Senators throw weight behind corporal punishment

MASERU — Several members of the Senate on Tuesday objected to a section of the Education Bill which seeks to abolish corporal punishment in schools.
The new Education Bill, which is before the upper house of parliament, seeks to abolish corporal punishment and discourage the ill-treatment of students in schools.
Senators lambasted the proposed education law saying it was against Basotho culture which allowed room to discipline errant children.
Tlali Mohale, who is the principal chief of Tajane, said corporal punishment is allowed under traditional customs to reprimand children.
Mohale said corporal punishment should therefore be retained in the proposed law.
“We are a nation (that respects our) culture and tradition.
“Our tradition allows for corporal punishment to instil good behaviour in children.
“But I must be properly understood. I am not saying children should be ill-treated at schools.
“I am merely saying when a child has committed a serious offence at school he or she should be subjected to corporal punishment,” Mohale said.
Principal chief for Thaba-Bosiu, Khoabane Theko, also objected to the proposal to abolish corporal punishment.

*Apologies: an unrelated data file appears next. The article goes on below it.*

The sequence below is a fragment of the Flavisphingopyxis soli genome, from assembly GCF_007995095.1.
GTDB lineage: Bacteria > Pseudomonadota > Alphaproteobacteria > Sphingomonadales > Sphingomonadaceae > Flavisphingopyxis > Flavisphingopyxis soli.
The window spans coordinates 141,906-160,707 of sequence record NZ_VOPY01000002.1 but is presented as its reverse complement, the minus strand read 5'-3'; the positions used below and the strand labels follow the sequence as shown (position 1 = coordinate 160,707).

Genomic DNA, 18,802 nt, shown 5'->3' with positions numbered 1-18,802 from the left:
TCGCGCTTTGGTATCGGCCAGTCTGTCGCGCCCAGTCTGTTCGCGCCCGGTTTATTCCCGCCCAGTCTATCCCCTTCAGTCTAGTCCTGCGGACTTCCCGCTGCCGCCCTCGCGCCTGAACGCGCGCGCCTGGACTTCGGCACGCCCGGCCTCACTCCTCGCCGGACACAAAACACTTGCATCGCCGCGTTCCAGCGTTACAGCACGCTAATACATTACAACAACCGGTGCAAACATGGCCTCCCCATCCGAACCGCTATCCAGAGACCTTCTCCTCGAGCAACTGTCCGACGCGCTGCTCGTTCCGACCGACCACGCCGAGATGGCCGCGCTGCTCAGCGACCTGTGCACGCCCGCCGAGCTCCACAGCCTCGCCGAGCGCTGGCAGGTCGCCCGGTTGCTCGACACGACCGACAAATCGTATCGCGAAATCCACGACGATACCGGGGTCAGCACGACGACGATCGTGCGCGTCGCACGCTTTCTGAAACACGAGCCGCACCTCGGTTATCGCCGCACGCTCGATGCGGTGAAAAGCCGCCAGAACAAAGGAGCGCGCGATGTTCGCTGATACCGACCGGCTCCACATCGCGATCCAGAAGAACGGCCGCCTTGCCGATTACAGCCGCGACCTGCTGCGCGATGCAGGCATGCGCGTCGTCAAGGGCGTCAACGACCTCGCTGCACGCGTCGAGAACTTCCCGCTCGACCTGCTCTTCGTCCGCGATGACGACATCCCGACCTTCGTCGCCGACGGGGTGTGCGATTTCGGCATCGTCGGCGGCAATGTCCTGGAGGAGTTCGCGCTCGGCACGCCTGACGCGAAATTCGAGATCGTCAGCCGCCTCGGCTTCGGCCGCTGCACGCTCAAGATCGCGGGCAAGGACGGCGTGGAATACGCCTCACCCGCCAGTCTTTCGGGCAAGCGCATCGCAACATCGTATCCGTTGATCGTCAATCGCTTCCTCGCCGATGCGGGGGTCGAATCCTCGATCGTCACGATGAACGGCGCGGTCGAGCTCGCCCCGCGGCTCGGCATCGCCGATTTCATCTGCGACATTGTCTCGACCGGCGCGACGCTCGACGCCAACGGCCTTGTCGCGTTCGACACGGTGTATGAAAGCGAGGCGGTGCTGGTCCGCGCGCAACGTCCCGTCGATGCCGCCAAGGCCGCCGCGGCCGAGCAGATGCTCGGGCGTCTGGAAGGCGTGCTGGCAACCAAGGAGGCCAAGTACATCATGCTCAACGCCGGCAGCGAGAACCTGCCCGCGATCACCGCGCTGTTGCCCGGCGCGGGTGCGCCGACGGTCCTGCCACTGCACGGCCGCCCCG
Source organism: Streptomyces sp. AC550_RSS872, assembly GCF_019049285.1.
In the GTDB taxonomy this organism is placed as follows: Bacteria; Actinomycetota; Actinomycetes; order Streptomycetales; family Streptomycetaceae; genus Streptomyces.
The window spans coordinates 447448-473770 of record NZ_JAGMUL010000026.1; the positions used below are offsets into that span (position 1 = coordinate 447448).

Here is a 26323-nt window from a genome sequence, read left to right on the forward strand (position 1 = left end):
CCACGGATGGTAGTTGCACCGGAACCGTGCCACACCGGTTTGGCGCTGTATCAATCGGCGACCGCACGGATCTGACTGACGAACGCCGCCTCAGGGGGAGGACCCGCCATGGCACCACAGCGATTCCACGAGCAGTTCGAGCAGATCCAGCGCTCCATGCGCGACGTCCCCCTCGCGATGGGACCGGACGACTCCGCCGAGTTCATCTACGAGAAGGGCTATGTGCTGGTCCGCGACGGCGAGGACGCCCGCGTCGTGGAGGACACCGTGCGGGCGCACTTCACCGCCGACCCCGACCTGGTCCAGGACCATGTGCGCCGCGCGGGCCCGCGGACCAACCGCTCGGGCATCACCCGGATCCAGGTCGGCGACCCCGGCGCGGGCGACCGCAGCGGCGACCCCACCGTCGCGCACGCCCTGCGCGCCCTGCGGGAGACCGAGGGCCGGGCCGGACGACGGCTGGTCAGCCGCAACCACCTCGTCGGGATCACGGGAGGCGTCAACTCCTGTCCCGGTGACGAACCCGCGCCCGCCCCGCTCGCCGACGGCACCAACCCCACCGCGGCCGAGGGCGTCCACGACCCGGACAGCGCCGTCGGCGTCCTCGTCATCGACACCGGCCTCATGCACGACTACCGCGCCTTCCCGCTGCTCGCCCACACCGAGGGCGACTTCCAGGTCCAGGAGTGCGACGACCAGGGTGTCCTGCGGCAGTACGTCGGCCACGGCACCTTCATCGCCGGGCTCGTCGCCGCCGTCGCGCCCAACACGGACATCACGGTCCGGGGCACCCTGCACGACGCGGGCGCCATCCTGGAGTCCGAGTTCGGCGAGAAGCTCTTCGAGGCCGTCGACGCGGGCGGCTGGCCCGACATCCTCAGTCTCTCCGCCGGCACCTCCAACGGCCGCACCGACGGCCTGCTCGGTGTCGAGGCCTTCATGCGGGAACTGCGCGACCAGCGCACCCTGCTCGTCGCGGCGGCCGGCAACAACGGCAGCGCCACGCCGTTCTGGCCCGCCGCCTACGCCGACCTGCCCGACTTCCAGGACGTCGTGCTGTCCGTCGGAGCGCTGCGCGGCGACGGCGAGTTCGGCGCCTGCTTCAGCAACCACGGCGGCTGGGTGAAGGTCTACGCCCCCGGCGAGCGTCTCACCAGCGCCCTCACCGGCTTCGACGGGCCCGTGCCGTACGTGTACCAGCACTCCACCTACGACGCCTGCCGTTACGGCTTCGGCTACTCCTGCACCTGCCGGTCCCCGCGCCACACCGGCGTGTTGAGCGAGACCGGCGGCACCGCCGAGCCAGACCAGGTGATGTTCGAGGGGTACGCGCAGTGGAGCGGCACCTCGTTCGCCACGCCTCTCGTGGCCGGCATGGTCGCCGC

“Much as I support the character of the law, we should remain with the corporal punishment that we know.
“But it should be determined on how far it goes.
“It should also be properly administered because even the Bible in the Book of Proverbs supports corporal punishment against children,” Theko said.
Theko said the Minister of Education ‘Mamphono Khaketla should consider reviewing laws governing institutions of higher learning in Lesotho.
He said a new law should be enacted to address errant behaviour which he said was rampant at institutions of higher learning.
He said students from the National University of Lesotho (NUL) were the worst-behaved.
“The insults from those students are so bad that one wonders how they were raised in their respective families,” Theko said.
He also said the NUL students engaged in acts of hooliganism and destroyed the university’s property unnecessarily.
“When money does not come on time does it warrant for the burning of buildings?
“I am not saying we should imitate those whites from Harvard, Yale and Oxford universities.
“But there should at least be laws to regulate (students’) behaviour in our higher learning institutions,” Theko said.
The senators however endorsed a provision in the new law that seeks to punish parents or guardians who deny their children an opportunity to attend school.
Responding to the comments, Khaketla said she will not insist on the clause abolishing corporal punishment as the National Assembly had also objected to the same clause.
“I did not even bother to pursue the abolishment of corporal punishment in this House because the National Assembly has already dismissed its abolishment,” Khaketla said.
The Education Bill is still under discussion in the Senate.

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